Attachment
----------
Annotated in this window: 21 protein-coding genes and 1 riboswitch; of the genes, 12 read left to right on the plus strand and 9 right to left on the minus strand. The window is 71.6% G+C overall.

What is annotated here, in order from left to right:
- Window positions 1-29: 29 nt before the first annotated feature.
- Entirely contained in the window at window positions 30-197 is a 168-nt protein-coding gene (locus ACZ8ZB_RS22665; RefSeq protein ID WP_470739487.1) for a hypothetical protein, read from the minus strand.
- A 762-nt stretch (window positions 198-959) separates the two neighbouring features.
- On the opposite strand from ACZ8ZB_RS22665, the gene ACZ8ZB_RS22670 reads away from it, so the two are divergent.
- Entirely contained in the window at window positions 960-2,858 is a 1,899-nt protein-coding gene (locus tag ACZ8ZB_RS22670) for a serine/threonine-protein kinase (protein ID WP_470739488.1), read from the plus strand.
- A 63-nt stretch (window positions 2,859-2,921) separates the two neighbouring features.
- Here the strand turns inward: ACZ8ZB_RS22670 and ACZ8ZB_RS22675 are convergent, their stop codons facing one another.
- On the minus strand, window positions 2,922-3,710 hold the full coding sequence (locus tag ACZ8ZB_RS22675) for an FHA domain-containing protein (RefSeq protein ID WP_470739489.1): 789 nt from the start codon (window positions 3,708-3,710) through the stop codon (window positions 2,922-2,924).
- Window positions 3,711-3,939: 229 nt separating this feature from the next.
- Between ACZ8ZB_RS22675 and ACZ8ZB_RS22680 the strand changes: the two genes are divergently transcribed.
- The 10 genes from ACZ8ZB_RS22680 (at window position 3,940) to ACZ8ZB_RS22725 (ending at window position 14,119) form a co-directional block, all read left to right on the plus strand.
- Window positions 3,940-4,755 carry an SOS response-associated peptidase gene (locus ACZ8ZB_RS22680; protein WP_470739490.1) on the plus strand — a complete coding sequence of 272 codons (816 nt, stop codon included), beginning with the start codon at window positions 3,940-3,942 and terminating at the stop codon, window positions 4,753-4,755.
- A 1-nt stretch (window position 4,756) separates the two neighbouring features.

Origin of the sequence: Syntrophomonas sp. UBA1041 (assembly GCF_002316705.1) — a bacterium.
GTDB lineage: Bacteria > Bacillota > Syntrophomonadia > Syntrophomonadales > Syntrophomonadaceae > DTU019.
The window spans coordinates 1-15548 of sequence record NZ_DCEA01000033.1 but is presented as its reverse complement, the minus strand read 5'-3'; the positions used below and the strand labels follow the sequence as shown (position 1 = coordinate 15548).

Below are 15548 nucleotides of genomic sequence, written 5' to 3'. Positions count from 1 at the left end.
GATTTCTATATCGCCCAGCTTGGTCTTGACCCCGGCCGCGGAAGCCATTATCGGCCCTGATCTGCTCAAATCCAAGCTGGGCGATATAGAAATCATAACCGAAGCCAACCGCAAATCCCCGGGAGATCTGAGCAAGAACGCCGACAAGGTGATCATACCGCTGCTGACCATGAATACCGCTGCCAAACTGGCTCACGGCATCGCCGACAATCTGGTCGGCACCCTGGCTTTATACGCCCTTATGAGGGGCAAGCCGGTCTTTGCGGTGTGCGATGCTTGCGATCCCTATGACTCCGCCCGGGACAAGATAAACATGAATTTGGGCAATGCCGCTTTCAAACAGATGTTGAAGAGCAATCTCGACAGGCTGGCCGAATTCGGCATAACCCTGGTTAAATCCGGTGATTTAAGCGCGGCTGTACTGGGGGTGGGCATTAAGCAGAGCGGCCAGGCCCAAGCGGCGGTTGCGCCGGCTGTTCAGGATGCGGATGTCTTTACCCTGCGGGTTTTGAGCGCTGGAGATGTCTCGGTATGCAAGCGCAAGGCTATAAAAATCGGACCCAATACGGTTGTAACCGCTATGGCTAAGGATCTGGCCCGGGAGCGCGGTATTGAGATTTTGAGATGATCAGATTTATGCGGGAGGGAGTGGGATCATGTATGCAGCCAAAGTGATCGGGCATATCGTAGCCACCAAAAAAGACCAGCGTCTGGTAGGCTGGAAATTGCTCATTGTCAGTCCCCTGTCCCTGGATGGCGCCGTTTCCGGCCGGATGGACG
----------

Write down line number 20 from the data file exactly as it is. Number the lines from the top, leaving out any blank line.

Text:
GATTTCTATATCGCCCAGCTTGGTCTTGACCCCGGCCGCGGAAGCCATTATCGGCCCTGATCTGCTCAAATCCAAGCTGGGCGATATAGAAATCATAACCGAAGCCAACCGCAAATCCCCGGGAGATCTGAGCAAGAACGCCGACAAGGTGATCATACCGCTGCTGACCATGAATACCGCTGCCAAACTGGCTCACGGCATCGCCGACAATCTGGTCGGCACCCTGGCTTTATACGCCCTTATGAGGGGCAAGCCGGTCTTTGCGGTGTGCGATGCTTGCGATCCCTATGACTCCGCCCGGGACAAGATAAACATGAATTTGGGCAATGCCGCTTTCAAACAGATGTTGAAGAGCAATCTCGACAGGCTGGCCGAATTCGGCATAACCCTGGTTAAATCCGGTGATTTAAGCGCGGCTGTACTGGGGGTGGGCATTAAGCAGAGCGGCCAGGCCCAAGCGGCGGTTGCGCCGGCTGTTCAGGATGCGGATGTCTTTACCCTGCGGGTTTTGAGCGCTGGAGATGTCTCGGTATGCAAGCGCAAGGCTATAAAAATCGGACCCAATACGGTTGTAACCGCTATGGCTAAGGATCTGGCCCGGGAGCGCGGTATTGAGATTTTGAGATGATCAGATTTATGCGGGAGGGAGTGGGATCATGTATGCAGCCAAAGTGATCGGGCATATCGTAGCCACCAAAAAAGACCAGCGTCTGGTAGGCTGGAAATTGCTCATTGTCAGTCCCCTGTCCCTGGATGGCGCCGTTTCCGGCCGGATGGACG